Steel overruns unlikely on Stilly Bridge construction

Mowat Construction crews remove slabs of the concrete deck of the I-5 southbound Stillaguamish Bridge Aug. 15. - Kirk Boxleitner
Mowat Construction crews remove slabs of the concrete deck of the I-5 southbound Stillaguamish Bridge Aug. 15.
— image credit: Kirk Boxleitner

ARLINGTON — Mowat Construction has already removed more than half the deck of the I-5 southbound Stillaguamish Bridge, with more than 90 days of its 120-day window left to replace the bridge deck.

Although the state Department of Transportation allowed for as much of 20 percent of the steel beneath the concrete deck to be replaced, construction crews encountered the first of the steel stringers in need of replacement Aug. 15.

WSDOT Assistant Project Engineer Polly Brooks noted that Mowat has 120 calendar days, including holidays and weekends, to complete its work. She added that the only way this window can be extended, without Mowat being financially penalized, if the construction requires more steel work than WSDOT originally estimated.

"So far, we've had to replace one stringer and a rivet, and do some minor steel repairs," Brooks said. "Until now, almost all the steel we've seen has been in good shape, so we don't foresee any overruns."

Even with relatively few steel replacements to date, construction crews have taken care to avoid any risk of contaminating the river below.

"All of the equipment has multiple containment barriers to catch any runoff," Brooks said. "There are tarps above the deck to catch the rain before it can hit the cut concrete, and there's a deck that's been added below the bridge to catch even dust and other fragments."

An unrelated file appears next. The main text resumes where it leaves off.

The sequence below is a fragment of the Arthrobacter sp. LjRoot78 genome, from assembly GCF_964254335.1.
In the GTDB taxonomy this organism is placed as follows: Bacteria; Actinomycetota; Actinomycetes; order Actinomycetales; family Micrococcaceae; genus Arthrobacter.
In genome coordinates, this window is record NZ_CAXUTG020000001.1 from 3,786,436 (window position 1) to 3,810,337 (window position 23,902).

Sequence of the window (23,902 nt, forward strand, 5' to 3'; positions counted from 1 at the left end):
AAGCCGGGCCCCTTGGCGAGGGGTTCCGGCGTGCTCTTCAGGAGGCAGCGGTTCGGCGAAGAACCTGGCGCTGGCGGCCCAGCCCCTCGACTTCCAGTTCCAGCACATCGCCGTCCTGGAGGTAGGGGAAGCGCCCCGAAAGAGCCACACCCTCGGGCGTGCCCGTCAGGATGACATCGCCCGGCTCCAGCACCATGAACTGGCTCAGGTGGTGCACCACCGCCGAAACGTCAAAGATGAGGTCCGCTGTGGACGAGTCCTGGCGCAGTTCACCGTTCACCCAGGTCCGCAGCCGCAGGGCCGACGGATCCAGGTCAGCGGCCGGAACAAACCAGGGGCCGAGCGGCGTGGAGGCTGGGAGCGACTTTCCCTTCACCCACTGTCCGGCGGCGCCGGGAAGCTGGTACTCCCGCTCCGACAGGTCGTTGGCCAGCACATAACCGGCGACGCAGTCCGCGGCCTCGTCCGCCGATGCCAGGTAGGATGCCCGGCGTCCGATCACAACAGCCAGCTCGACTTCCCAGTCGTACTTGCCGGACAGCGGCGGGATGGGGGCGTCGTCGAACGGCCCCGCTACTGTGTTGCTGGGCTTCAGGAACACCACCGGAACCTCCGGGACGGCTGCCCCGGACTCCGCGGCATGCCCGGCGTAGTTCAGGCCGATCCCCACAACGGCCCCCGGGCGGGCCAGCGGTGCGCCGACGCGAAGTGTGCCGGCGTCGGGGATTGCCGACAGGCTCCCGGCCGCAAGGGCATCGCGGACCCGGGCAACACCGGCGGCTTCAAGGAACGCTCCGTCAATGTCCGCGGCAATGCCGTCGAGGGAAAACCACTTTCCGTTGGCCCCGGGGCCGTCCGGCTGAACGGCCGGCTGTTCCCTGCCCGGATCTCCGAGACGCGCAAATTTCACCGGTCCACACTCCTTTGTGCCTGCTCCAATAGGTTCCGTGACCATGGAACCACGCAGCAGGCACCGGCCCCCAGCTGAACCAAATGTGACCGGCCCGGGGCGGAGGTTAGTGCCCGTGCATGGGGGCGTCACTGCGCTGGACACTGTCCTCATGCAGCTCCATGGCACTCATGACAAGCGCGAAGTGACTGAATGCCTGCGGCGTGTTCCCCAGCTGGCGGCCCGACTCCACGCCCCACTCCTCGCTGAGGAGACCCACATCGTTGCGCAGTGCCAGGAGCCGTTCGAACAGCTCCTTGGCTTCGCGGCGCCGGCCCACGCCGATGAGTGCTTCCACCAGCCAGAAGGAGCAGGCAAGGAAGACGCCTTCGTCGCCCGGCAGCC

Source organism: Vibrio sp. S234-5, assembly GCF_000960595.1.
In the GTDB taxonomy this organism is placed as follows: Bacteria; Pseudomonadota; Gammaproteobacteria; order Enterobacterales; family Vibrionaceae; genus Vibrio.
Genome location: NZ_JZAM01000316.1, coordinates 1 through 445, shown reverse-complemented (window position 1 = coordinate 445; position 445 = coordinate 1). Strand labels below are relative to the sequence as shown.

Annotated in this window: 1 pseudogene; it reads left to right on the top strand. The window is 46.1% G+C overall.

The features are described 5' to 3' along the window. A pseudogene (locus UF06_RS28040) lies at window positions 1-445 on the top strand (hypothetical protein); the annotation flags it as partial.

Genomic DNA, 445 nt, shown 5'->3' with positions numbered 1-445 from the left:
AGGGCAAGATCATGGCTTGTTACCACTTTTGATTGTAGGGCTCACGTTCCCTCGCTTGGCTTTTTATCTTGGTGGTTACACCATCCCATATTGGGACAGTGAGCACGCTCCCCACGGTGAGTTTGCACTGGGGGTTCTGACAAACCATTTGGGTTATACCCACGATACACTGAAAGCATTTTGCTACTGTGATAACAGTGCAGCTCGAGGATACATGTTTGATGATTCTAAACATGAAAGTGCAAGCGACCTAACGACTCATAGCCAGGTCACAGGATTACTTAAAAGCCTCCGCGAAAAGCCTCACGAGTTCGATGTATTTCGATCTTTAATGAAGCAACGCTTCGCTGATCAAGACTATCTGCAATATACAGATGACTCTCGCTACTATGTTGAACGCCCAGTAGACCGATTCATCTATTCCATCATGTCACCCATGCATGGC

Brooks explained that, while cured concrete poses no environmental risks, freshly cut concrete can affect the pH levels of water.

"Even the temporary access that we've created, from Gulhagen Road to the portion of I-5 southbound that we've cordoned off, was evaluated beforehand to make sure it would have no negative impacts on any wetlands or the flood plain," Brooks said.

She reported that Mowat has adopted a 24-hour-a day, six-days-a-week construction schedule for the $8.7 million project, setting aside Sundays as "catch-up days" to compensate in case inclement weather delays parts of their work.

"The rain has slowed it down a little bit, but not too badly," Brooks said. "It's coming along well."

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